What to Bring: Heavy Duty Camp Grill from Ultimate Guide to Camping for Food Lovers Slideshow
Ultimate Guide to Camping for Food Lovers Slideshow
What to Bring: Portable Camp Kitchen
The Cabela's Camp Kitchen is an easily portable cooking "center," with compartments for utensils and pantry items (like spices), a work surface, small table to dine at, silverware tray, storage, sink, and a cooking shelf for a two-burner stove. It's even rain-proof, and has room for that corkscrew. Or try the likewise generously outfitted Grub Hub portable camp kitchen.
What to Bring: Aluminum Foil
Aluminum foil may seem like a simple item, but it's pretty crucial for camping. Wrap fish in aluminum before baking it with fresh vegetables and spices for an easy fish dinner, then use foil to wrap up ingredients that didn't get used.
What to Bring: Knives
Knives are important cooking tools in and out of the kitchen, and the campground is no exception. If you plan on cooking fresh fish, the Victorinox serrated paring knife is vital, as is a pocket knife.
What to Make: Simple Spaghetti
One of our favorite camping recipes is this no-chop spaghetti puttanesca for the obvious reasons: it's easy because there's no chopping and it's super delicious. Making this for fellow campers will undoubtedly impress.
What to Make: Baked Fish
There are two easy ways to bake a whole fish by the campfire — in foil or in newspaper. This recipe for foil-baked flounder has lemon, herbs, and snap beans, though you can substitute for camp-friendly (and seasonal) veggies like broccoli, asparagus, mushrooms, and the like. Or, try this newspaper-wrapped whole fish that needs little more than some sea salt, lemon, and perhaps some herbs.
What to Make: Sausages
Best Apps: Coleman’s Camping Cookbook
Even if equipped with all the necessary tools, every camper knows to expect the unexpected. So arm yourself (and your iPhone) with camping apps like the classic Coleman's Camping Cookbook app.
Best Apps: Camp Recipes!
The Camp Recipes! app has more than 700 easily-searched recipes, including survival and backpacker recipes, wild game recipes (barbecued venison jerky, anyone?) for those campers who double as hunters, and multiple methods for cooking dishes.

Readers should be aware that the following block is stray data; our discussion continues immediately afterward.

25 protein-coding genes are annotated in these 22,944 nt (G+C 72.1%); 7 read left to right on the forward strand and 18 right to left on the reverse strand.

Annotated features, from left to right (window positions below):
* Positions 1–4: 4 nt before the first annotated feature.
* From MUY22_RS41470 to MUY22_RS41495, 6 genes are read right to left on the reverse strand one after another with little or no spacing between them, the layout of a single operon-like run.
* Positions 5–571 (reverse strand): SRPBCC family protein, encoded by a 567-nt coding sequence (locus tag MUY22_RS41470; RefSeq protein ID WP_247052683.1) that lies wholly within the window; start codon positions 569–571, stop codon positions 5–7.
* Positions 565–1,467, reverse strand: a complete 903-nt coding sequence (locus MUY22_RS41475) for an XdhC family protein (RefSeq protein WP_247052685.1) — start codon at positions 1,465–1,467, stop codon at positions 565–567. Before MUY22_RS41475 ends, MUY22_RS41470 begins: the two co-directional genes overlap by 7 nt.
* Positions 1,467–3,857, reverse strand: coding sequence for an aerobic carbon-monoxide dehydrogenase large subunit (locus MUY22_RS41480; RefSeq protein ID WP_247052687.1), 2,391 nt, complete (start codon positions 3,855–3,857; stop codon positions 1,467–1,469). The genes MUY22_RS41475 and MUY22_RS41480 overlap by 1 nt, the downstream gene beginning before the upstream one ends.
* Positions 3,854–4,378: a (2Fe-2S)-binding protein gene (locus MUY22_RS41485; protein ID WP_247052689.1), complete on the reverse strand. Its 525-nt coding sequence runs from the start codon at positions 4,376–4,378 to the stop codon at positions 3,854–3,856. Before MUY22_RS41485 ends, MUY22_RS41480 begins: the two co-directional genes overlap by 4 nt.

Best Apps: Bug Spray App
Yes, you should be skeptical. And no, your phone will not emit sticky, smelly bug spray if you download this Bug Spray app. Instead, it sends out three high-frequency tones known to repel insects. Since it's free, and doesn't need Wi-Fi, you may as well try it out, right?
Best Apps: SAS Survival Guide
You never know when you might need an app that dispenses the same survival lessons that Britain's fiercest fighting force learns, from fire building to creating signals and codes. The SAS Survival Guide Lite does just that, and it's free. Check out our other recommended camping survival apps.
Bonus: This might not be a vital survival tip, but if you forget a corkscrew for that bottle of wine, camping may lose some of its appeal. Here’s how to open a bottle of wine without one.
Go Glamping: Paws Up
Of course, getting outside doesn't have to mean carrying your own grills and burners, or even building your own campfire. The Paws Up resort in Montana offers a gorgeously rustic setting along with creature comforts like spa treatments, heated bathroom floors, and catered meals.
Go Glamping: Treebones
Overlooking the Big Sur coastline, Treebones offers "campers" queen-sized beds in their hardwood floor yurts, heating, French doors that open onto a redwood deck, an outdoor sushi bar, heated pool, and hot tubs.
Go Glamping: Safari West
Safari West is camping meets safari meets not roughing it at all. Luxury safari tents serve as home base for spending days out in the wild searching for zebra, giraffes, and cheetahs, as well as private massages for the camping-weary. The camp also hosts barbecue ranch lunches, dinners, and everything in between. Check out the rest of our recommended glamping spots across the country.